Transitional Justice for Long-term Peacebuilding? A Case Study of Sierra Leone

Author: Christina Mammone

  • Thesis download: available for open access on 22 May 2027.

Mammone, Christina, 2022 Transitional Justice for Long-term Peacebuilding? A Case Study of Sierra Leone, Flinders University, College of Humanities, Arts and Social Sciences

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Transitional justice is a key pillar of the liberal peacebuilding framework, tasked with assisting rehabilitation and reconstruction in post-conflict countries. Through the implementation of its various mechanisms, transitional justice facilitates societal cohesion, reconciliation and accountability in the aftermath of mass violence, conflict and atrocities. In the case of post-conflict Sierra Leone, the implementation of a two-pronged transitional justice approach through the simultaneous application of a formal prosecution mechanism and a Truth and Reconciliation Commission generated considerable scholarly intrigue as many attempted to ascertain whether this transitional justice model could provide a holistic approach to peacebuilding. Despite criticisms of its application, the Sierra Leone transitional justice model has become the ‘gold standard’ for peace consolidation. This is because Sierra Leone has been able to remain relatively peaceful, whereas other similar countries reverted to violence within the first five years of transitional justice implementation. Twenty years after the conclusion of the Sierra Leone civil war, this thesis explores the long-term impact of the transitional justice process on society and whether transitional justice has been able to consolidate sustainable peace in the country.

As transitional justice is not explicitly associated with the promotion of long-term peace, the research incorporates a transformative justice perspective to examine how socio-economic related injustice impinges on long-term peace consolidation. Socio-economic destabilization was symptomatic of conflicts during the 1990s as the conflict in Sierra Leone resulted from a breakdown of governance and the exacerbation of socio-economic inopportunity which eventually led to civilian mobilization. Despite efforts to address the causal factors of the conflict through the transitional justice implementation, socio-economic problems such as poverty, limited access to education and employment continue to obstruct young people’s lives. Therefore, this research investigates how the persistence of such issues threaten country-wide stability and undermine long-term peace consolidation efforts.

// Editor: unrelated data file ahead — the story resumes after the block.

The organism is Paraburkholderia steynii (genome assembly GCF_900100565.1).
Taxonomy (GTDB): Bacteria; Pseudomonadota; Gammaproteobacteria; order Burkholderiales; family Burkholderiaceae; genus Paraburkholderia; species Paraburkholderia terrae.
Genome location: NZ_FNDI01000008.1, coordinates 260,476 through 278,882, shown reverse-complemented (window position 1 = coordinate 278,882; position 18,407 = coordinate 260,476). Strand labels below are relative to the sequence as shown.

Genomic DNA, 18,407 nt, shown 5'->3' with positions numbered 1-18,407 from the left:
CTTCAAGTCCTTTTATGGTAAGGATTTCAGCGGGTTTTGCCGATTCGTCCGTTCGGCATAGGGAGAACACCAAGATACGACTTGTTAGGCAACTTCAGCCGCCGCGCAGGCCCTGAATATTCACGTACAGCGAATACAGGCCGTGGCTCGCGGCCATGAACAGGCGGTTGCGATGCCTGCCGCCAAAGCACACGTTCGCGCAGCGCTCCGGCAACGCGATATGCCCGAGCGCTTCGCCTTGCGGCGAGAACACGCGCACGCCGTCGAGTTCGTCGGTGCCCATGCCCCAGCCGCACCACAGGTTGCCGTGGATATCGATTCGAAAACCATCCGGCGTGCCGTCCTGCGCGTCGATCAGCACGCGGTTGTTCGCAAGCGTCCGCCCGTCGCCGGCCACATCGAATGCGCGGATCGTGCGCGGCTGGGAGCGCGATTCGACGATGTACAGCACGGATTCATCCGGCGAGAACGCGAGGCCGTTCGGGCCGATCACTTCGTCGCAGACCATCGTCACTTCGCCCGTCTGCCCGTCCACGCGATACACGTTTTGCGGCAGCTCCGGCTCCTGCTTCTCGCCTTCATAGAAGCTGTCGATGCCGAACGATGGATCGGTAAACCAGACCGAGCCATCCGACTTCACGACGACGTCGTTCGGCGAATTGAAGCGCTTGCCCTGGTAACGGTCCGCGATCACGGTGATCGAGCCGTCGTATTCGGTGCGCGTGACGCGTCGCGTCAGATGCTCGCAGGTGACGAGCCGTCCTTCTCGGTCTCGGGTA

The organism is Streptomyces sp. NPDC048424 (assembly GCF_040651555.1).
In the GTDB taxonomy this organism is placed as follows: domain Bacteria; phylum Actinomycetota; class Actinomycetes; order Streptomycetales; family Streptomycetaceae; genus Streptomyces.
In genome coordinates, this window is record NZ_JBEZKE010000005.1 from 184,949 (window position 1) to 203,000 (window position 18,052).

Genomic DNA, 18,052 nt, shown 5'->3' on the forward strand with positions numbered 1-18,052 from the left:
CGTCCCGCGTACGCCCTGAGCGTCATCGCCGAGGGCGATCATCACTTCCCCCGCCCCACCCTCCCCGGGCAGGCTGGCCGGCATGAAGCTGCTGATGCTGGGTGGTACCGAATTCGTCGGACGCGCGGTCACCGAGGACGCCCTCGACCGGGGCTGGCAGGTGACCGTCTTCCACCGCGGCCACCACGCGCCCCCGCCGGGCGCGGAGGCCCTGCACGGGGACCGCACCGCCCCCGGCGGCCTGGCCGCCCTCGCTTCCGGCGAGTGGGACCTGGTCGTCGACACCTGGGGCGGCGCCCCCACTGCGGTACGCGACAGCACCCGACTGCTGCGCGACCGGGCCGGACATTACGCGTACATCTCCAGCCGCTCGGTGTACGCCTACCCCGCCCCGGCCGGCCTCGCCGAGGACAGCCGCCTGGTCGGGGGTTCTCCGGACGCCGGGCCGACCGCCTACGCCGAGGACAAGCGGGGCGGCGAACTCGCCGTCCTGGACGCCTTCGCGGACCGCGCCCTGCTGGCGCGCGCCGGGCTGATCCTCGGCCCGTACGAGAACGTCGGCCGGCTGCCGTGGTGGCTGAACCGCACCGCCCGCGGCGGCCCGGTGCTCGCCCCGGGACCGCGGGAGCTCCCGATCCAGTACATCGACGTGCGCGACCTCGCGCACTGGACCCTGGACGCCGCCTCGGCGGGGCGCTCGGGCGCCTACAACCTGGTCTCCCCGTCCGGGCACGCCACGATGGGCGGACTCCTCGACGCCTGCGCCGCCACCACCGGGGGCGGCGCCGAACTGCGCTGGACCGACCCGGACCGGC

Through semi-structured interviews conducted in Sierra Leone, this research gathered information and perspectives from NGO workers and civil society actors who were involved in the post-conflict transitional justice process and are currently involved in development and civil society activism in contemporary Sierra Leone. Based on this data, the thesis evaluates the implementation of transitional justice in the immediate post-war setting, and how its legacy continues to shape contemporary Sierra Leone society. It investigates how persistent socio-economic-related injustices affect community relations, societal cohesion and perceptions of youth, and argues that the transitional justice model was limited in its capacity to address socio-economic social injustices that underpinned the conflict. It finds that while transitional justice was able to address certain aspects of peace consolidation, a development-centric approach is needed when attempting to rectify long-term socio-economic destabilizers such as poverty, education, and income generation. Moreover, although there is no immediate threat to peace in Sierra Leone, it remains fragile and susceptible to destabilization.

This research reinvigorates academic discussion around the interlinking of development and transitional justice. It argues for a transformative approach to transitional justice, that incorporates long-term socio-economic development mechanisms in order to promote long-term sustainable peace consolidation.

Keywords: Transitional Justice, Peacebuilding, Sierra Leone

Subject: Development Studies thesis

Thesis type: Doctor of Philosophy
Completed: 2022
School: College of Humanities, Arts and Social Sciences
Supervisor: Dr Yvonne Corcoran-Nantes